While we’re waiting for the Brexit results, let’s ask the question why does trading encourage such unrealistic expectations of what is possible to achieve long-term?

Let me give you an example. Recently, I received an email asking for details of the courses I run. As is my wont, I replied by asking a series of questions. One of them was:

“What is your desired return on capital?

His replies

“1) at present, 5% – 10% p.m.”

2) after the course, 20% to 30% p.m.”

Needless to say, I wrote back to say my courses would not be able to assist.

I run courses because my partner and I want to make a difference. With such unrealistic expectations of what is possible, there is no way we’d be able to assist this trader to become profitable.

Some of the newbies may ask why ‘unrealistic’?

Well, consider these two facts:

  • The Medallion Fund has the best returns spanning a 20-year period and that return is……….35% p.a.
  • My newbie is telling me that, at present, he is seeking to make 60% to 120% p.a. and after the course 240% to 260% p.a.

What fantasy world is my chap living in? If the best trader in the world is producing 35% p.a., what chance does my writer have of attaining his goals?

My view: 0%.

So, the question is why? Why such unrealistic expectations?

Part of the blame must lie with the way the industry is promoted.

Yesterday, I received an ad that promised, among other assurances:

“Find out what are the 3 PROVEN trading strategies that master Forex Traders secretly use to earn 3-5% returns every month!

Examine the headline:

  1. The promoter implies there are three established strategies.
  2. Other MASTER traders are using it.
  3. The methods produce 36% to 60% p.a. (Hey! Why invest in Renaissance’s Medallion for a mere 35% p.a. , when I have super traders returning at least 36%??!!).

So guys and girls, if you are thinking of becoming a trader, you owe it to yourself to separate the wheat from the chaff. In this internet age, that is not hard to do, at least in the trading arena. Establish your vision (as out there as you may like) and then take practical, incremental steps to get there.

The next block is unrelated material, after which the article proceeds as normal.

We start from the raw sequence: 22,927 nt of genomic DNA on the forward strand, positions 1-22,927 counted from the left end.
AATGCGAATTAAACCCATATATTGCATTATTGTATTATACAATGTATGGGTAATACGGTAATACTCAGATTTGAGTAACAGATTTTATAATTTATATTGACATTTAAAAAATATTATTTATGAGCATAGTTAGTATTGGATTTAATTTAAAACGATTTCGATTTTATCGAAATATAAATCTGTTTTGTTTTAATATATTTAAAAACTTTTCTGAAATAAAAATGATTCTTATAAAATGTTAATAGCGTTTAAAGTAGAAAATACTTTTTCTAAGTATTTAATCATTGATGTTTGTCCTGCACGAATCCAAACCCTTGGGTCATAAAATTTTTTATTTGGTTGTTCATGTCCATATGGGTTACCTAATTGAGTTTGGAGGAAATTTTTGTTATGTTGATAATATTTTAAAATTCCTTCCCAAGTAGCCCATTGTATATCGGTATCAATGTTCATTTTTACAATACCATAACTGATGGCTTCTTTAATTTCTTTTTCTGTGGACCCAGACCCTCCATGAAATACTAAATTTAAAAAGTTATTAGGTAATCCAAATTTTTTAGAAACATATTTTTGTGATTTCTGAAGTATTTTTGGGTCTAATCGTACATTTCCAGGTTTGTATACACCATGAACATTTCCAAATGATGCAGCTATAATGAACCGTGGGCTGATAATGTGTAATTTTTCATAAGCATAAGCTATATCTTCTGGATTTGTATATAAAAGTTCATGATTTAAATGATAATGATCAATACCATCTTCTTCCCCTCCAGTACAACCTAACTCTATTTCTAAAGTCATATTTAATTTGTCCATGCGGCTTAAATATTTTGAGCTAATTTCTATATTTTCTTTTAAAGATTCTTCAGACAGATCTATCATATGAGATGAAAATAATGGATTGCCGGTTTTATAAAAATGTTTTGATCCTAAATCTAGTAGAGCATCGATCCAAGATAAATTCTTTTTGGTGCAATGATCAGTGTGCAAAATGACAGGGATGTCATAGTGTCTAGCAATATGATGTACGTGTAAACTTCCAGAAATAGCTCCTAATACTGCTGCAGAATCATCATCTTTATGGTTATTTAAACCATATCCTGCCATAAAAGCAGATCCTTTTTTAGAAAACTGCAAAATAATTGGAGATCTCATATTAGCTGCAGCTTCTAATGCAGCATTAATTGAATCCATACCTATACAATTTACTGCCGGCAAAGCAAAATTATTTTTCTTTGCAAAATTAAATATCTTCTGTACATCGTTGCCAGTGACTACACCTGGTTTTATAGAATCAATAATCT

‘Harbour Waves’ in the Horizon VII

BarroMetrics Views: ‘Harbour Waves’ in the Horizon VII

Depending on what polls you look at, either:

  • The ‘remain’ camp is marginally ahead.
  • The ‘leave’ camp is marginally ahead.
  • Both camps are equal.

With all of these numbers, the ‘undecided’ have not been included. So, clearly, they hold the key. Which brings me the bookies odds………

Bookies frame markets firstly according to their evaluation of the chances of the candidates and then alter the odds according to the weight of money.

The odds started around 50-50. Now the odds are:

  1. Remain 1-4 (on) (75% chance of winning)
  2. Leave even money (50% chance of winning).

Given the pools, the ‘remain’ camp offer less than value; the ‘leave’ camp is just value. In Buffet’s words, there is ‘no moat’ – at least as far as the probs are concerned.

So why am I keen to take a position ahead of the results? Because of the potential return if ‘leave’ wins.  Assuming for the moment that the bookies’ assessments of the probs of camps’ winning are correct, the potential return is what makes the difference.

The ‘remain’ camp returns have been seen a strong move since June 16. Cable, for example, at time of writing, has moved up 8% (811 pips) in 6 trading days (about a week). Putting that range into perspective, the current ATR is (300). So we have seen a greater than weekly ATR move ahead of the referendum result.

If we look at calendar periods, the current weekly range is 411 pips, about 37% greater than normal.

With that in mind, let’s remember that our expectancy return is based not only on the probs of winning, but also on the possible return. So my assessment is:

  • Remain: Prob of success x Expected Return = X
  • Leave: Prob of success x Expected Return = Y.

Over a 5-day horizon after the referendum, I expect to see: if the ‘leave’ wins, a 20% drop in the Cable; and if the ‘remain’ camp wins, a 5% increase (given the move up we have already seen).

Of course, my estimates could be totally off or could be very accurate. But, this is a challenge we face with all trades.

The one thing I would emphasise: if you do initiate a trade before the referendum, keep your position size small. The size will be compensated by the increased volatility.

‘Harbour Waves’ in the Horizon VI

BarroMetrics Views: ‘Harbour Waves’ in the Horizon VI

A quickie blog today.

Here are two references to Brexit:

The leave camp has slipped from a 50-50 to 51-49 (up to June 21). This reading is in line with my expectations. I expect the ‘leave’ camp to recover lost ground today.

  • This one outlines what the results ‘ought’ to be, on a district by district result, if the ‘leave/remain’ camp are to win. Interesting and useful.


The site will allow you to assess the probabilities of either camp winning as the results come in.

We are lucky in Asia; the first critical result is due on June 24 at 7:30 a.m. instead of the ungodly hour of 12:30 a.m.

The problem with getting on a trade (as the info comes in) will be the wide bid-offer spread. So, you’ll probably have to take the trade ahead of the results. If you do, you’d best keep the size way below normal to account for the probable increased volatility on June 24.

‘Harbour Waves’ in the Horizon V

BarroMetrics View: ‘Harbour Waves’ in the Horizon V

Chris asked: ‘Can you explain why the GBP will fall if the Brexit vote wins?’

Some economists suggest that an exit will cause the UK economy to falter initially and then recover. Others feel that the drain of an exit will take longer to recover.

I have attached two views as examples.

One thing is certain, legally, because of the treaty obligations, there will be a substantial unwinding period as laws will have to be amended and rescinded.